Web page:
During 2016, Ascendant extended its analysis of the Venture Market by establishing a Risk Appetite Index. We wanted to measure how the appetite for risk varies from quarter to quarter and between different types of investor, sectors and regions. The Risk Appetite Index not allows us to monitor market trends but also produce peer group reviews for investors, government agencies and other special interest groups. Whilst the calculation of the Risk Appetite Index is proprietary it effectively weighs investors willingness to commit capital to companies with varying development/market risks. The charts below highlight some of the key findings. In each chart the black line highlights Risk Appetite of the UK/Irish market as a whole. It is interesting to note that this has been very steady over the last 24 months when we have had both a general election and the Brexit Referendum.
The chart above highlights how appetite for risk varies amongst some key investor groups. Many companies will have experienced the low levels of traction for tech and/or early stage business in crowdfunding campaigns. The chart clearly slows that this group of investors has a very low appetite for risk. By contrast, businesses that have been able to attract investment from US and/or Trade/Corporate Investors have found them more willing to invest greater sums in earlier stage propositions. Contrary to popular belief that Trade Investors have a stronger appetite for risk, the data suggests that they are often closer to market norms than US investors.
London, Scotland and Ireland represent 90% of the UK/Irish market. Given that London as a region (inside the M25) comprises c.65% of the market is not surprising that the London Risk Appetite Index is relative close to the market as a whole. However, both Scotland and Ireland track well below this, suggesting structural issues in their investor bases.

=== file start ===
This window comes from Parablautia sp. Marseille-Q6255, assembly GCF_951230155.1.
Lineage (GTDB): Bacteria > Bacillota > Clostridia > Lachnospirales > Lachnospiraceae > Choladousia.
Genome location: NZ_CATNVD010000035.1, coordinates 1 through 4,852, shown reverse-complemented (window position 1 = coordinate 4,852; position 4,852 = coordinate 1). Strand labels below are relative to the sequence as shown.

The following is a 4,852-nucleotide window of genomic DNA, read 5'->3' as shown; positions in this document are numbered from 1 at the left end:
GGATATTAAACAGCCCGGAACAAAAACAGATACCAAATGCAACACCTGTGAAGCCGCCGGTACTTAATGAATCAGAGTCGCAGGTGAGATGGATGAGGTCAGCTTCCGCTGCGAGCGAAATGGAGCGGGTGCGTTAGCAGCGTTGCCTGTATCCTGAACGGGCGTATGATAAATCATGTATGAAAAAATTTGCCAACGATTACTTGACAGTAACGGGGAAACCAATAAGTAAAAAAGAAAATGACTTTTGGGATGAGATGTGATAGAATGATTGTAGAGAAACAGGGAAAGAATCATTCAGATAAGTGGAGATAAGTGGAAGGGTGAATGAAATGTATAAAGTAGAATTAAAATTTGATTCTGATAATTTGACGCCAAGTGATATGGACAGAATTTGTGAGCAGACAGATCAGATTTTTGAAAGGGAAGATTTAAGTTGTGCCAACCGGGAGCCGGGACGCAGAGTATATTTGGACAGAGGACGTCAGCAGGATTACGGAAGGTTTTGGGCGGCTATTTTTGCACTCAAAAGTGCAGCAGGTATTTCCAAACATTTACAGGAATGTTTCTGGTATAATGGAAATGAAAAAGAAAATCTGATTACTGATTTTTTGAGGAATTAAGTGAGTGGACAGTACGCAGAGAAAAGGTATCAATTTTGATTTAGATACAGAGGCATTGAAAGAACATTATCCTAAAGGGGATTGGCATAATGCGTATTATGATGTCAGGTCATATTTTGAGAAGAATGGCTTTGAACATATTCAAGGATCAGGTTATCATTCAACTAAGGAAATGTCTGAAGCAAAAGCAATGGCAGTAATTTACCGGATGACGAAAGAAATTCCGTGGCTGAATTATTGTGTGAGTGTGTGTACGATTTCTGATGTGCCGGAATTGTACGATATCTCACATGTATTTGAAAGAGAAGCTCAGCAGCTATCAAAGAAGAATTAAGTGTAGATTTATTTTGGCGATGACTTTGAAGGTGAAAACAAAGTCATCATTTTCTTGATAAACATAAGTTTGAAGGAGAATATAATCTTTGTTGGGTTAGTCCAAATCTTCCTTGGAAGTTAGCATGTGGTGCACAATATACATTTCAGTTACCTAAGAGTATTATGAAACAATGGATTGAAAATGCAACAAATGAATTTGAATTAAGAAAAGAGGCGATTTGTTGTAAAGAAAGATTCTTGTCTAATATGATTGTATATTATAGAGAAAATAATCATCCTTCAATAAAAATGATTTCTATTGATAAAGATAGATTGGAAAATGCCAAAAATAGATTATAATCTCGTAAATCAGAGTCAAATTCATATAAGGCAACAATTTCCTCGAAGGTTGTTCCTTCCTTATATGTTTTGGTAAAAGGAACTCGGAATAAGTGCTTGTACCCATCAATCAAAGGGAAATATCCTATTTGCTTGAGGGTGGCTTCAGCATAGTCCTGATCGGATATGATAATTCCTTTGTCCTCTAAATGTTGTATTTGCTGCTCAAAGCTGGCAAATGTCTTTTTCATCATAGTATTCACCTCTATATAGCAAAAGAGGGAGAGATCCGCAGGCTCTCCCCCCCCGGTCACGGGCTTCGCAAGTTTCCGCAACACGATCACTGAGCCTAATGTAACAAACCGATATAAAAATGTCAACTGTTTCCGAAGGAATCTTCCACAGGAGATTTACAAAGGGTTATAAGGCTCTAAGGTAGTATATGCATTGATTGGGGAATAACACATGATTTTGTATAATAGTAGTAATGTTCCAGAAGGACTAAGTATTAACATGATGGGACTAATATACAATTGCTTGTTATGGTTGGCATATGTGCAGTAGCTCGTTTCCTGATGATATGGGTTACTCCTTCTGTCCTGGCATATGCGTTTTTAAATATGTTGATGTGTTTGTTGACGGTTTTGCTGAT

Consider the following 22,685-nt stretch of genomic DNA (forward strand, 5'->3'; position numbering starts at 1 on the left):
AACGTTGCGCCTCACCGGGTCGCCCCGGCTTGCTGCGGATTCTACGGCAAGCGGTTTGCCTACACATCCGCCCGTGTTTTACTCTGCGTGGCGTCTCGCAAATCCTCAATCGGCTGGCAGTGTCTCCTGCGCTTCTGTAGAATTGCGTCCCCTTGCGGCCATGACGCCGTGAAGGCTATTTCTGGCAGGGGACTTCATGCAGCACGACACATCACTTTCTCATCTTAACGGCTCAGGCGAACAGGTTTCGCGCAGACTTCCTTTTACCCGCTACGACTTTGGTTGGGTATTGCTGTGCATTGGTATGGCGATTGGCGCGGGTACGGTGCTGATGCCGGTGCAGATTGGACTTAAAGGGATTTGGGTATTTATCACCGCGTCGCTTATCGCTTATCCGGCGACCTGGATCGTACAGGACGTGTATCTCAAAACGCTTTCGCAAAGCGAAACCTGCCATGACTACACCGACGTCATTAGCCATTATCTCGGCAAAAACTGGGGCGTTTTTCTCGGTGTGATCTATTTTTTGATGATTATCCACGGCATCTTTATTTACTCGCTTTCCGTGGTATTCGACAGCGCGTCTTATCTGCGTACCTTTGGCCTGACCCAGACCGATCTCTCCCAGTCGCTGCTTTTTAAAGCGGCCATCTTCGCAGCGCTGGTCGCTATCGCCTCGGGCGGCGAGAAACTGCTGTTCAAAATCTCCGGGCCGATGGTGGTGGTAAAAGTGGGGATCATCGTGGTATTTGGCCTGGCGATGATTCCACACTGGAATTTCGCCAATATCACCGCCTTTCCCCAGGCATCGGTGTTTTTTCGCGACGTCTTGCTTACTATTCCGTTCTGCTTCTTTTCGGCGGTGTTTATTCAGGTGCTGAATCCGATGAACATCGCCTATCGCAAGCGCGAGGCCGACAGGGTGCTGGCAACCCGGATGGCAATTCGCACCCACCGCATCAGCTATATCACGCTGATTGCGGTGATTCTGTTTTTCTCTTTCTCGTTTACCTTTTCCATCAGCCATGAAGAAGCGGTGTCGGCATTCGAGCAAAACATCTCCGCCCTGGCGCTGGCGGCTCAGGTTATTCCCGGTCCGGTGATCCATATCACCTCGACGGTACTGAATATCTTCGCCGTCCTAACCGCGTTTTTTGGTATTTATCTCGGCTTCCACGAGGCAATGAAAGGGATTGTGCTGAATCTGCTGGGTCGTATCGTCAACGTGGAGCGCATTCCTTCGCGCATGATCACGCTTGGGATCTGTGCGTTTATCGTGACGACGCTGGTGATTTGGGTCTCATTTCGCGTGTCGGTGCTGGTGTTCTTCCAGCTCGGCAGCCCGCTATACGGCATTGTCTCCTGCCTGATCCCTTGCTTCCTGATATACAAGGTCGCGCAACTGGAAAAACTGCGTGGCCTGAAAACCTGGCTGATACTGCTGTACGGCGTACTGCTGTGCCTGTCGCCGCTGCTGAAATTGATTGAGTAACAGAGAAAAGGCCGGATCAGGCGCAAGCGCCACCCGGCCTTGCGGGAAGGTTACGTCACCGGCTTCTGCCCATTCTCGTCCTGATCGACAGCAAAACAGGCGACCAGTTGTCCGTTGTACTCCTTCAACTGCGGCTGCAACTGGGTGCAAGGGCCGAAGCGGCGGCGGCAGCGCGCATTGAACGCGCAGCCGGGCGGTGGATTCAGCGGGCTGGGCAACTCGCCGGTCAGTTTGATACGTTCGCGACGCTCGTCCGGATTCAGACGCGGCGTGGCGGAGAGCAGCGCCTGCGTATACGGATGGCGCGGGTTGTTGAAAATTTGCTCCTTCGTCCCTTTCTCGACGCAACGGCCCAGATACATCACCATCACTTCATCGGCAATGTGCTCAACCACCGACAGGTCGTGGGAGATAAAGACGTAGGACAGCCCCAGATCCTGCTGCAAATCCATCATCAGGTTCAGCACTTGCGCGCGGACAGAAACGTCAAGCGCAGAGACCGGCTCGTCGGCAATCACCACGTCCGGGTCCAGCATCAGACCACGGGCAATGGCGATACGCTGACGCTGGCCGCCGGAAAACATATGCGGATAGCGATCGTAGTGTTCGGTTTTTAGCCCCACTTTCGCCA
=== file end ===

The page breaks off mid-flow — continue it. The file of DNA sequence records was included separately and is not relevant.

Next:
Internet Services and software make up approximately 80% of investment activity in the UK/Ireland, so their Risk Appetite Indices map close to the market index. More interesting are the Indices for Fintech and Cleantech companies. Investors have had a very high appetite for risk in Fintech investments over the last 2 years but that has appeared to wane over the last 12 months. Some large deals have been completed in Q1 2017, which may tip the Fintech Risk Appetite Index higher, but it is too early to say at this time. Investor interest has declined significantly in Cleantech since 2010 when it was responsible for 21% of all deals – in 2016 this reduced to just 5% of the market. Not surprisingly the Cleantech Risk Appetite Index is consistently low and sits with semi-conductors/opto businesses at the lower end of investor demand.
In future reports we will examine other sectors’ Risk Appetite Index and will be using the Risk Appetite Index as one of the tools we have for monitoring market health.
If you have any queries on this do not hesitate to call Stuart McKnight, Managing Director, on +44 (0)20 7993 8700.